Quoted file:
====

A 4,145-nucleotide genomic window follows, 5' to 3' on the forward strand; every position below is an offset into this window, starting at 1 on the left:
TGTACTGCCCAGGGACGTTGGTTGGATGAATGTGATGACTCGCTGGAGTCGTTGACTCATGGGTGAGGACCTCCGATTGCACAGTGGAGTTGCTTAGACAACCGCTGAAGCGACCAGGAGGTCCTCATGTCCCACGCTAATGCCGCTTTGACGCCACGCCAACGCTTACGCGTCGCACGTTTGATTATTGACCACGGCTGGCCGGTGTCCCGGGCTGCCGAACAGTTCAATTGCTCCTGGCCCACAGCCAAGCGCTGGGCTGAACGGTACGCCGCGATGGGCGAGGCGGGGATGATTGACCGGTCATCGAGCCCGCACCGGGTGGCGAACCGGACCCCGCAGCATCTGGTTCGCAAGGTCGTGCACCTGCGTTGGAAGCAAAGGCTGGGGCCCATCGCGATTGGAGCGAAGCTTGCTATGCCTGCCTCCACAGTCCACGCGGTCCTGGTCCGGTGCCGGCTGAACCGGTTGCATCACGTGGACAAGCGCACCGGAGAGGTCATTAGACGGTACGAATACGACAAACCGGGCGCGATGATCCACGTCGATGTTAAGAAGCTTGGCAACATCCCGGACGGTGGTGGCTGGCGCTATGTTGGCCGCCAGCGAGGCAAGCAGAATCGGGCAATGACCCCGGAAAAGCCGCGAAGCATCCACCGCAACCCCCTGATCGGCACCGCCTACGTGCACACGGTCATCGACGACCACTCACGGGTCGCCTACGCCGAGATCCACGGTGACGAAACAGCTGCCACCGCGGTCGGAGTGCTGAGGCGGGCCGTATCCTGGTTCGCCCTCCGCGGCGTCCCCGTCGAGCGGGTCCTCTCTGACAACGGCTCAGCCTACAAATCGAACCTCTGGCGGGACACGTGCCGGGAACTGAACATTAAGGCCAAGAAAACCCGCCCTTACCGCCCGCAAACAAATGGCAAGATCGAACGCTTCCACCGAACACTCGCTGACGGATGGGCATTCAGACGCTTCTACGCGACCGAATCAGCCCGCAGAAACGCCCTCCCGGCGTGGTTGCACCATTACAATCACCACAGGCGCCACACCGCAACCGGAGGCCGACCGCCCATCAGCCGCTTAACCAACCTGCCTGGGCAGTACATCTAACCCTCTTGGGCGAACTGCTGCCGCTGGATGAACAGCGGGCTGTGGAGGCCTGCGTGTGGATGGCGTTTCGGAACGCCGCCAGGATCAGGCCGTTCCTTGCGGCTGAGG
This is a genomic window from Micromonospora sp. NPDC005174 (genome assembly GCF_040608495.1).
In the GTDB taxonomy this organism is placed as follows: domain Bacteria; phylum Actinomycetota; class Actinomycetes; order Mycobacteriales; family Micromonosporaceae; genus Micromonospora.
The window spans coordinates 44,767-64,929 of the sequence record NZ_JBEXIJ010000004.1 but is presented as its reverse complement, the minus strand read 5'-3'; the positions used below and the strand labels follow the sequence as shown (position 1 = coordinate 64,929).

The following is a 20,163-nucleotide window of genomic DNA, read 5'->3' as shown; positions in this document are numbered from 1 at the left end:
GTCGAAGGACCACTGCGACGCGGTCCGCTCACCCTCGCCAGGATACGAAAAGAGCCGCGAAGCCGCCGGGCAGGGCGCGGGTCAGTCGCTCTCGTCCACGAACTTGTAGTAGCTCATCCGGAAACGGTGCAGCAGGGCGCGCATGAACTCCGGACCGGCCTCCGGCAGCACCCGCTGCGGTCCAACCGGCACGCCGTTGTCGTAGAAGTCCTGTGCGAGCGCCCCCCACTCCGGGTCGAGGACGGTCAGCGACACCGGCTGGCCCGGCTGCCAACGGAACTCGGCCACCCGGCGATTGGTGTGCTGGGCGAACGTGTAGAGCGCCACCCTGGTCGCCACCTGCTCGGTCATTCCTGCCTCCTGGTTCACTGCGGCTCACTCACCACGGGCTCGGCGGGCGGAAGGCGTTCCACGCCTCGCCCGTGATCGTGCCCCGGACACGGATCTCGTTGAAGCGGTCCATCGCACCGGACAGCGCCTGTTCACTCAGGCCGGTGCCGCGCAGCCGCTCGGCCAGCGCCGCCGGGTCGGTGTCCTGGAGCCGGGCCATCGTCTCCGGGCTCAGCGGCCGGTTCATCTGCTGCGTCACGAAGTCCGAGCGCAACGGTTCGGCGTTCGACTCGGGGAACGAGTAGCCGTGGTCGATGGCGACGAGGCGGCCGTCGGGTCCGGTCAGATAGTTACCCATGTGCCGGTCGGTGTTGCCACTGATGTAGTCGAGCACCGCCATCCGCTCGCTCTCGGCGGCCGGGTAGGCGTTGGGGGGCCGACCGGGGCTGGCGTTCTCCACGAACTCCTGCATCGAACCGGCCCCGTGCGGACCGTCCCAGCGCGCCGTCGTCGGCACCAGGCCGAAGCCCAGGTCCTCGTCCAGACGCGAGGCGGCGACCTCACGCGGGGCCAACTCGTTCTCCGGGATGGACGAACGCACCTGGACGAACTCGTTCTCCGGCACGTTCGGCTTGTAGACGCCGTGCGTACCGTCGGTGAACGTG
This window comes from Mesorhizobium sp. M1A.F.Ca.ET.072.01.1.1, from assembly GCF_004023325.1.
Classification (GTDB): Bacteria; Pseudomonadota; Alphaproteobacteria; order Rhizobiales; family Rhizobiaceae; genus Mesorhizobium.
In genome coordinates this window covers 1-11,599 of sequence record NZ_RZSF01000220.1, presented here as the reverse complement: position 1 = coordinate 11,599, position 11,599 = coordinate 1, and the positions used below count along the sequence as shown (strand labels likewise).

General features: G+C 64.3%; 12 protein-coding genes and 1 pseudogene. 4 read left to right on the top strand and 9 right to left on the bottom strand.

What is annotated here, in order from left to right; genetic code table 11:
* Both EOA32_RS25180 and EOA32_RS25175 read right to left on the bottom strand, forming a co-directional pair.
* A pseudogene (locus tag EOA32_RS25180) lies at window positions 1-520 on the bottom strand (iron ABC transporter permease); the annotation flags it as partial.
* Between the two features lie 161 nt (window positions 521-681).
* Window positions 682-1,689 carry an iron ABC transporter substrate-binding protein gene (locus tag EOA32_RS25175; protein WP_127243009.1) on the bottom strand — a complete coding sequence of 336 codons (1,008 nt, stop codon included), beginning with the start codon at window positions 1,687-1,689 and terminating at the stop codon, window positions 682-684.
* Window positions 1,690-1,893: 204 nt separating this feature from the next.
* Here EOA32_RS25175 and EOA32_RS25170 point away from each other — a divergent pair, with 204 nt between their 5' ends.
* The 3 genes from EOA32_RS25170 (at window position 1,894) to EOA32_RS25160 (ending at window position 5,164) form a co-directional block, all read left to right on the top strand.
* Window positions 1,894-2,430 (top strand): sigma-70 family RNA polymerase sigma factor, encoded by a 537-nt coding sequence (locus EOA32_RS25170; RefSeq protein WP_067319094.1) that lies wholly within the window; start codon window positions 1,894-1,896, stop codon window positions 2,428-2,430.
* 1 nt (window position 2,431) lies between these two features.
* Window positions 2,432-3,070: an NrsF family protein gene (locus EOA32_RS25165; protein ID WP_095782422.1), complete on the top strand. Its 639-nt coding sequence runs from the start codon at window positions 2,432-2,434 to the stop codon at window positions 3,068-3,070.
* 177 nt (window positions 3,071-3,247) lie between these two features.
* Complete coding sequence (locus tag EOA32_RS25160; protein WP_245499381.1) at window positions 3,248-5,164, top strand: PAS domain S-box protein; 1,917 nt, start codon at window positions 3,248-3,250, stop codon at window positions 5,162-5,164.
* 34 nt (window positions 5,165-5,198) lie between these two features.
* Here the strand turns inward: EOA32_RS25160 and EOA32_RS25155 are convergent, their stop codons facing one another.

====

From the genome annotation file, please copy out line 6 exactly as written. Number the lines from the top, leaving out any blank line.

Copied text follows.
The following is a 20,163-nucleotide window of genomic DNA, read 5'->3' as shown; positions in this document are numbered from 1 at the left end: